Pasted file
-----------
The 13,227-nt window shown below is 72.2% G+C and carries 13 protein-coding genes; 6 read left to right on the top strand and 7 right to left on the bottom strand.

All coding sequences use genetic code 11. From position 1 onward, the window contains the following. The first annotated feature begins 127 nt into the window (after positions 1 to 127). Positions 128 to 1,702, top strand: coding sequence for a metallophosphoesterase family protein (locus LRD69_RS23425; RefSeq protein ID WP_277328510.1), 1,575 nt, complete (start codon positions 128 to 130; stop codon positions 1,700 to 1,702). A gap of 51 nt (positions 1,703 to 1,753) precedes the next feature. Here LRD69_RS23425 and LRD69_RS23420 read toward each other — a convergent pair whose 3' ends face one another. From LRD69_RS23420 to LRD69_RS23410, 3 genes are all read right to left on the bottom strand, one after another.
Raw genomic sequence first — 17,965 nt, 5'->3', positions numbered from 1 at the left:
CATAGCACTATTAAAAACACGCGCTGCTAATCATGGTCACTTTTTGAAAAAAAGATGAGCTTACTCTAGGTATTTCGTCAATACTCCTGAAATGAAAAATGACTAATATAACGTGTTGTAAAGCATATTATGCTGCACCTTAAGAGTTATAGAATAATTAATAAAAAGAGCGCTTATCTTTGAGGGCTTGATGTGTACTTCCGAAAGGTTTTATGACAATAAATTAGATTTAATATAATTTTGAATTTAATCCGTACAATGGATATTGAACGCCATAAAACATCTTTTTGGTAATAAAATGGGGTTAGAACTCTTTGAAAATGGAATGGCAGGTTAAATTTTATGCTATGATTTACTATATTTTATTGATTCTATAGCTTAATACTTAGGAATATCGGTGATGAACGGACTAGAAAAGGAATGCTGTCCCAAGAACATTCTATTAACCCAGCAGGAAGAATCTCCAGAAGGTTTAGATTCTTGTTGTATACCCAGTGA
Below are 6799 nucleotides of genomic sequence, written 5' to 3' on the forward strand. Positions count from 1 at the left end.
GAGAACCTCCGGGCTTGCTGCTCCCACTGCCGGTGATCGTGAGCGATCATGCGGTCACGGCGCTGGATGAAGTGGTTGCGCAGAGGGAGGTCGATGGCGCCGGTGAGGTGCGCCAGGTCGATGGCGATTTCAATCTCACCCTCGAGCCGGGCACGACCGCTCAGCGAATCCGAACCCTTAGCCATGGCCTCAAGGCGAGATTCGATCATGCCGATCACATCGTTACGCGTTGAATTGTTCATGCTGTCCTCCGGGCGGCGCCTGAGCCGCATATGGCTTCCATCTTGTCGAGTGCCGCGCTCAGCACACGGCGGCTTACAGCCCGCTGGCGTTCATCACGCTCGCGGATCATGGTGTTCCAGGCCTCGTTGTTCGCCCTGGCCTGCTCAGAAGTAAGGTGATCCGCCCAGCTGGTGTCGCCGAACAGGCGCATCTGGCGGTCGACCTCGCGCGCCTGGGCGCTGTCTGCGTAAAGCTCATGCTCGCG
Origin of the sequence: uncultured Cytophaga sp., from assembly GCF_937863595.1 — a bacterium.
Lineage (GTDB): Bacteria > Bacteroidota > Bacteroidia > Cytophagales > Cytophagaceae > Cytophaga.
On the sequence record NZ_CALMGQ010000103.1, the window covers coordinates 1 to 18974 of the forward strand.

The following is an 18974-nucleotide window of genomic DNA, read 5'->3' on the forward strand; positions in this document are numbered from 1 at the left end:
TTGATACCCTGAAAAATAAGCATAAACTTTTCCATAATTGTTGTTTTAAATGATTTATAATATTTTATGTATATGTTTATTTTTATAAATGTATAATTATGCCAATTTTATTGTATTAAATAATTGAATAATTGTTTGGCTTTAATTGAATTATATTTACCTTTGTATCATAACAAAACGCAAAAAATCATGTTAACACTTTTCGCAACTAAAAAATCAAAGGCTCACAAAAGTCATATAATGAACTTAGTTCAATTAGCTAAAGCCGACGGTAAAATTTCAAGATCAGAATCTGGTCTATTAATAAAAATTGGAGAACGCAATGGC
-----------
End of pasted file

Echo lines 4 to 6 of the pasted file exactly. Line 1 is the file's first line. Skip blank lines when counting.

CATAGCACTATTAAAAACACGCGCTGCTAATCATGGTCACTTTTTGAAAAAAAGATGAGCTTACTCTAGGTATTTCGTCAATACTCCTGAAATGAAAAATGACTAATATAACGTGTTGTAAAGCATATTATGCTGCACCTTAAGAGTTATAGAATAATTAATAAAAAGAGCGCTTATCTTTGAGGGCTTGATGTGTACTTCCGAAAGGTTTTATGACAATAAATTAGATTTAATATAATTTTGAATTTAATCCGTACAATGGATATTGAACGCCATAAAACATCTTTTTGGTAATAAAATGGGGTTAGAACTCTTTGAAAATGGAATGGCAGGTTAAATTTTATGCTATGATTTACTATATTTTATTGATTCTATAGCTTAATACTTAGGAATATCGGTGATGAACGGACTAGAAAAGGAATGCTGTCCCAAGAACATTCTATTAACCCAGCAGGAAGAATCTCCAGAAGGTTTAGATTCTTGTTGTATACCCAGTGA
Below are 6799 nucleotides of genomic sequence, written 5' to 3' on the forward strand. Positions count from 1 at the left end.
GAGAACCTCCGGGCTTGCTGCTCCCACTGCCGGTGATCGTGAGCGATCATGCGGTCACGGCGCTGGATGAAGTGGTTGCGCAGAGGGAGGTCGATGGCGCCGGTGAGGTGCGCCAGGTCGATGGCGATTTCAATCTCACCCTCGAGCCGGGCACGACCGCTCAGCGAATCCGAACCCTTAGCCATGGCCTCAAGGCGAGATTCGATCATGCCGATCACATCGTTACGCGTTGAATTGTTCATGCTGTCCTCCGGGCGGCGCCTGAGCCGCATATGGCTTCCATCTTGTCGAGTGCCGCGCTCAGCACACGGCGGCTTACAGCCCGCTGGCGTTCATCACGCTCGCGGATCATGGTGTTCCAGGCCTCGTTGTTCGCCCTGGCCTGCTCAGAAGTAAGGTGATCCGCCCAGCTGGTGTCGCCGAACAGGCGCATCTGGCGGTCGACCTCGCGCGCCTGGGCGCTGTCTGCGTAAAGCTCATGCTCGCG